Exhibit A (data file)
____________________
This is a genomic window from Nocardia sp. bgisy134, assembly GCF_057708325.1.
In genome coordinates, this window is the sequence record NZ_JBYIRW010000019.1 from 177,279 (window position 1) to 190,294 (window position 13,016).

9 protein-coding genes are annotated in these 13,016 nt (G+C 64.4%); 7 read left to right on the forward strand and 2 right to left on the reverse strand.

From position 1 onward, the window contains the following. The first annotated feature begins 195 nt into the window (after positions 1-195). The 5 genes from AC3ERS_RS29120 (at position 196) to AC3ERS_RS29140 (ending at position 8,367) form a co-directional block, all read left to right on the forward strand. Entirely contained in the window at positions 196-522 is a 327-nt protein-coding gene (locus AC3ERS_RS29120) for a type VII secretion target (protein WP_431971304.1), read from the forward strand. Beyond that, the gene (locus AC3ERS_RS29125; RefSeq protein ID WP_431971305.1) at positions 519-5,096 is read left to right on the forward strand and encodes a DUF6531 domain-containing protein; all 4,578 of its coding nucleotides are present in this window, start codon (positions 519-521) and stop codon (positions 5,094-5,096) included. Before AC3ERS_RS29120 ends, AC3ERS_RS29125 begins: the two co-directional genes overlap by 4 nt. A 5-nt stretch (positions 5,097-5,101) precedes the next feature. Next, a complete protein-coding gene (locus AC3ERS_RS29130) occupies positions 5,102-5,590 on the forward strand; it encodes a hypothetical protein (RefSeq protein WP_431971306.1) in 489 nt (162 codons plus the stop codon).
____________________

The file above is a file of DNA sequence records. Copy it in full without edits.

This is a genomic window from Nocardia sp. bgisy134, assembly GCF_057708325.1.
In genome coordinates, this window is the sequence record NZ_JBYIRW010000019.1 from 177,279 (window position 1) to 190,294 (window position 13,016).

9 protein-coding genes are annotated in these 13,016 nt (G+C 64.4%); 7 read left to right on the forward strand and 2 right to left on the reverse strand.

From position 1 onward, the window contains the following. The first annotated feature begins 195 nt into the window (after positions 1-195). The 5 genes from AC3ERS_RS29120 (at position 196) to AC3ERS_RS29140 (ending at position 8,367) form a co-directional block, all read left to right on the forward strand. Entirely contained in the window at positions 196-522 is a 327-nt protein-coding gene (locus AC3ERS_RS29120) for a type VII secretion target (protein WP_431971304.1), read from the forward strand. Beyond that, the gene (locus AC3ERS_RS29125; RefSeq protein ID WP_431971305.1) at positions 519-5,096 is read left to right on the forward strand and encodes a DUF6531 domain-containing protein; all 4,578 of its coding nucleotides are present in this window, start codon (positions 519-521) and stop codon (positions 5,094-5,096) included. Before AC3ERS_RS29120 ends, AC3ERS_RS29125 begins: the two co-directional genes overlap by 4 nt. A 5-nt stretch (positions 5,097-5,101) precedes the next feature. Next, a complete protein-coding gene (locus AC3ERS_RS29130) occupies positions 5,102-5,590 on the forward strand; it encodes a hypothetical protein (RefSeq protein WP_431971306.1) in 489 nt (162 codons plus the stop codon).